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Original post by Buckeye
Quote:
 You can change the orientation of that sphere (combinations of scale, rotation and translation) through the use of matrices that describe the object's "local" space. That is, if I'm at the origin of the world, facing north, and I want to stand at the local origin of an object, facing that object's north direction, I can multiply my matrix by the object's matrix to orientation myself in the object's space.

From your post and above I completely now understand the differences those spaces go through in relation to choosing where to view and my axis.

One small thing though and I should have an almost understanding. Yours and the poster above mentions the object's matrix. How do I exactly represent the object space through a matrix?

In other words, I get how to bring out an object to world space like so:

newPosition = Vector2.Transform(oldposition, MatrixRotation * MatrixScale * MatrixIdentity);

but I don't get what the matrix describing my object space exactly is. Does this also mean that I can create some matrix in the world, let's say:

then do

rotMatrix * myObjectMatrix

Will I now rotate my sprite in its own object space around its own z-axis space?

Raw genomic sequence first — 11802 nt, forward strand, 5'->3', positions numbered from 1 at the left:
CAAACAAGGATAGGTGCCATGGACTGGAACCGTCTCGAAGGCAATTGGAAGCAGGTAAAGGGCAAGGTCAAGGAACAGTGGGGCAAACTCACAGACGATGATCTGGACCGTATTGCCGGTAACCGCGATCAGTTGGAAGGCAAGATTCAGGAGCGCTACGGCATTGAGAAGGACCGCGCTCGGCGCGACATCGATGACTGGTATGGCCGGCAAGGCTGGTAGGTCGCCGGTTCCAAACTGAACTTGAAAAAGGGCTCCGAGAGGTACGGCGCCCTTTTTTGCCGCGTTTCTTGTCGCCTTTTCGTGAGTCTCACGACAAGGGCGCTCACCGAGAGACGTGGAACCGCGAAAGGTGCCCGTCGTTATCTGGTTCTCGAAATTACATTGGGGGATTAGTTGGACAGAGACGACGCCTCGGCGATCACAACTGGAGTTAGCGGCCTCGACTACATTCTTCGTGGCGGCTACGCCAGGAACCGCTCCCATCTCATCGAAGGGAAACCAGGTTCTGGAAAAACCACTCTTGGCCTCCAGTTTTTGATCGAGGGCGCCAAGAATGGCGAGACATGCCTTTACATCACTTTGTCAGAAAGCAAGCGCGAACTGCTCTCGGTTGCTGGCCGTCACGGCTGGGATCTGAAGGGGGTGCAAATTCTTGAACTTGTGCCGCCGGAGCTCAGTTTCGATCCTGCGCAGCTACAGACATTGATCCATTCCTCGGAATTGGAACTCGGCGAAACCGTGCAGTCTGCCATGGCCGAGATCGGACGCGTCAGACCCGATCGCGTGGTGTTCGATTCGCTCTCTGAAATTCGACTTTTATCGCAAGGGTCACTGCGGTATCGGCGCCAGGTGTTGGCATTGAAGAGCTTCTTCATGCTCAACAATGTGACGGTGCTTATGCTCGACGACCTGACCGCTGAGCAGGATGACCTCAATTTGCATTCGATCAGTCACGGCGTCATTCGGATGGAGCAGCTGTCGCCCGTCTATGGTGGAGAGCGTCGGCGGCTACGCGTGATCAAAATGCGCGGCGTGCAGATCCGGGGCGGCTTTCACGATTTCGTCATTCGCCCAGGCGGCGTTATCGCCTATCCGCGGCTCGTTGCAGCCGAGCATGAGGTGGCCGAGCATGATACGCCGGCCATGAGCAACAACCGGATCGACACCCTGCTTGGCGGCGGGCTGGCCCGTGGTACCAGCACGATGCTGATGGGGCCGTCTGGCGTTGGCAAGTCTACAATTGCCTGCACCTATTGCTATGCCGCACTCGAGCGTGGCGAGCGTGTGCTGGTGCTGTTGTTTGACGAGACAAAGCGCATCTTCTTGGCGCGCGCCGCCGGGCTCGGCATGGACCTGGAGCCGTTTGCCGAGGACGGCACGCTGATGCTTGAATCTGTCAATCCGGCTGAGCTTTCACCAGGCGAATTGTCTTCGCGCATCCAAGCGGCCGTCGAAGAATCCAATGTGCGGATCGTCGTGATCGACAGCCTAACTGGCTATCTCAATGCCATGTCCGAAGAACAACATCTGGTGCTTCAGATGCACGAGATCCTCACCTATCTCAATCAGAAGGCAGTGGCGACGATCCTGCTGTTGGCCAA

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Quote:
Original post by KulSeran
Quote:
 Also, in the world matrix that I am seeing, is the origin placed at some arbitrary point in the middle of the screen or also on the upper-left like the screen coordinate?

The world origin is (0,0,0). Where that is on screen depends on your camera, projection, and viewport. In an orthographic projection, with a properly setup viewport you could make (0,0) the center, bottom right, top left, etc. With a perspective projection, you're better off just thinking about it like the fly-mode cameras in your favorite online shooters while you wait to respawn.

It would seem from a quick glance over that webpage, that he already has an orthographic-2D projection setup, and that the viewport is setup to place (0,0) in the top left of the screen.

Quote:
 Alright, I guess I was just worried that I was missing something about matrix multiplication, that this chain somehow brings you back to the local object's Y-axis as he mentioned. So then this begs the ultimate question, what operations can I do where I only use the local axis of my 2D object?

You can do any operation. Some like rotation however can be tricky to get right due to issues of gimble lock and the like if you use the wrong notation.

Quote:
 For example, when I want to go to a new vector position, I pass this as a parameter in the Draw method and then the draw uses a world matrix to translate to that new position. However, what if I wanted to just go up along my own local Y-axis for that art object? That's the key piece I'm either not getting or misinterpreting.

Then you just take your Object's matrix, and apply a transform to it to get a new matrix.
To put a gun up and behind the carriage, IN carriage space, you'd do: